With the opening of the season upon us, coach John Chaney is excited to see what his two talented newcomers, freshman guard Mark Tyndale and sophomore forward Wayne Marshall, can bring to the table. And about two minutes into the season opener against Auburn on Friday, Chaney will be screaming and cussing at both of them.
Players new to Chaney’s system can’t avoid the cacophony that emits from the coach’s mouth, even over the roar from the boisterous fans. That’s what comes with the territory when you play for Chaney.
Obviously, Chaney sees something in these two guys, because he tabbed them starters after just a couple weeks of practice. Both are still getting acclimated to the college game.
“The new kids come out of high school and we’re starting Tyndale and Marshall and they don’t know the nomenclature,” Chaney said. “You say curl and they don’t know what that means. They don’t know how to use a screen.”
Both are going to have to learn quickly, but for the most part Chaney and his veteran players are anticipating Marshall and Tyndale having a positive impact.
“They’re going to help us tremendously,” junior forward Antywane Robinson said. “Wayne gives us a real good inside presence. I’m not trying to take anything away from Keith [Butler]. But Wayne, he shoots out on the perimeter a little bit and he’s real aggressive on the inside.
“Mark gives us that all-out player, that kamikaze type player that Hawley Smith was, but he’s more talented,” he added. “He’s a good outside shooter and he goes to the basket and gets fouled a lot.”
Tyndale’s final game as a prep took place at the Liacouras Center, where he led his powerful Simon Gratz team to a Public League championship. He scored 27 points, including 23 in the second half, so Tyndale already has a feel for his new home.
He comes from a long line of great players from the basketball factory known as Gratz. Junior point guard Mardy Collins, another Gratz alum, was set up by Chaney to be Tyndale’s roommate.
“We go back to the room, talk about things he’s not doing and what things he needs to do. We watch film together,” Collins said. “Mark is one of the guys coach wants me to bring along, because he’s having a difficult time learning the offense and other things. That’s one of the guys I try to build chemistry with. With Antywane and Keith, we’ve been here together two, going on three years now. I have a chemistry with them already. But with another guard, you have to build chemistry because they’re up top. You’re both running around, and you don’t want to get in each other’s way.”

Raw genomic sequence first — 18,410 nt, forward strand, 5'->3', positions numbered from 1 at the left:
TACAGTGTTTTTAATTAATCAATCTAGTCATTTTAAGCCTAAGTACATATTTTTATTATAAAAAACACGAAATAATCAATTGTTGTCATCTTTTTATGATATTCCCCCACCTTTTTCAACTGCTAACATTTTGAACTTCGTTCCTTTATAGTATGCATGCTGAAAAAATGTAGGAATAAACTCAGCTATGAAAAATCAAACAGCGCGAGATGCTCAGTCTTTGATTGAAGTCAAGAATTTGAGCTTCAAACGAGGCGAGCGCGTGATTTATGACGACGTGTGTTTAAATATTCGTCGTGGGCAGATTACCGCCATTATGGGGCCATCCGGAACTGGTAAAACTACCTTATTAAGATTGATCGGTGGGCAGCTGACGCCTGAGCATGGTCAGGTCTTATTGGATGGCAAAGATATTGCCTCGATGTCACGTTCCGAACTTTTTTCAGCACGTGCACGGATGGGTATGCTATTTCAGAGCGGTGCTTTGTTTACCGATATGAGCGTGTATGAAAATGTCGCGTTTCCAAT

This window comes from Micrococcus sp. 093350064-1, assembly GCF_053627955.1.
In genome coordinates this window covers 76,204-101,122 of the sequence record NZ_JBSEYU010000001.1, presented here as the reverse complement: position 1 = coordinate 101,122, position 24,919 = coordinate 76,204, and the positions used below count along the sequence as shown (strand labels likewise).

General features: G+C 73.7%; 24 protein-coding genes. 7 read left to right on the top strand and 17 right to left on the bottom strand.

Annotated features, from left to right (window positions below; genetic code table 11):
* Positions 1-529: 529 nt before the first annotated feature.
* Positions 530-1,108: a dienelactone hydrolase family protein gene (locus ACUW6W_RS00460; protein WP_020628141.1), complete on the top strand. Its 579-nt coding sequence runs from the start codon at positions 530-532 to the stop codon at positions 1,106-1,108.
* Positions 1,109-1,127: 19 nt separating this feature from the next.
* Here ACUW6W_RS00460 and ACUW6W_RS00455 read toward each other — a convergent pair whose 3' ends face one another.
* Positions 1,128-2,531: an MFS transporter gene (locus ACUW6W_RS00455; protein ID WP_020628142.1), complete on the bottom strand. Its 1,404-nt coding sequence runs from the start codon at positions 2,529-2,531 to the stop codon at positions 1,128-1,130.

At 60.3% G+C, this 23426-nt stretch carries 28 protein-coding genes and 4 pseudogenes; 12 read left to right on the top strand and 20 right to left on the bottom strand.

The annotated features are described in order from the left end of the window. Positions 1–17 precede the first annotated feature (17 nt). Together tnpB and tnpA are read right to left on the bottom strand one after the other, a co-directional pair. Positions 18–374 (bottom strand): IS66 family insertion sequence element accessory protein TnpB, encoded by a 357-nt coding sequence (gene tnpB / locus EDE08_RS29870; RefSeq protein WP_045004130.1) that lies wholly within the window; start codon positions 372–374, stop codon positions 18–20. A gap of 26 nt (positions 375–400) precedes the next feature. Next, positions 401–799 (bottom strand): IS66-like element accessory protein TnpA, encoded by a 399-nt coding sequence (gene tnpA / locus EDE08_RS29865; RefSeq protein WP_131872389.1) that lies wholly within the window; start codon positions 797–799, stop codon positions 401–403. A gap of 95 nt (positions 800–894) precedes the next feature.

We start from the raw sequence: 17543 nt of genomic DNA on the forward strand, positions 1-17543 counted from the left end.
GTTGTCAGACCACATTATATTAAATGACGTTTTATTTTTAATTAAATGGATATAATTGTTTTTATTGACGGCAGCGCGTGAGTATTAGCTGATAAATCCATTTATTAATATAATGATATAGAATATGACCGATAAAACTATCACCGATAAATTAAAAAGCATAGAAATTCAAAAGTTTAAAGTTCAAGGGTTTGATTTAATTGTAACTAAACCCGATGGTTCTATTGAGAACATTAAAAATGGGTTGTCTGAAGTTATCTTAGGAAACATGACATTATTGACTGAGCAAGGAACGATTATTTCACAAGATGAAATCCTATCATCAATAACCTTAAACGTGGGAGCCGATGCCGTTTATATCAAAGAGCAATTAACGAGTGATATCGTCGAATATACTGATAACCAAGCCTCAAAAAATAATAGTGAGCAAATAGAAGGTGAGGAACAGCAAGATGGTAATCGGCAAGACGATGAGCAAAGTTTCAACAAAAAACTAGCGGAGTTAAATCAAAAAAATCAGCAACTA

Like some recruits from the city, Marshall did not qualify academically under the NCAA’s rigid standards. He would have been a huge asset last year, and will be just as important in his first season now that he has earned his eligibility.
So far Chaney has nothing but praise for his unproven forward. Due to Marshall’s absence last season, he enters as a virtual unknown. In the preseason conference selections, Marshall was not even voted to the Atlantic Ten all-rookie team.
“He’s got good hands, good feet, good defense [and] his timing is very good,” Chaney said. “He’s just savvy. It didn’t come from anything but playing basketball all the time. He has a court outside of his house where he plays ball.”
In the past Chaney would be reluctant to put his fresh-faced kids on the court. In 1986, a phenom named Mark Macon caused a frenzy among the fans and the media. During that season his magnified presence forced Chaney to re-think his approach to handling freshman.
Chaney once tried to avoid putting his newcomers in starting roles, but in the recent past that has changed. Still, Chaney keeps a lid on his freshman from speaking to the media, a rule he implemented after the chaos of Macon’s first year. Macon is now an assistant coach with the Owls.
Three years ago he gave Collins, Butler and Robinson the starting nod as first-year players, so why would he hesitate to do it again?
Jason Haslam can be reached at email@example.com.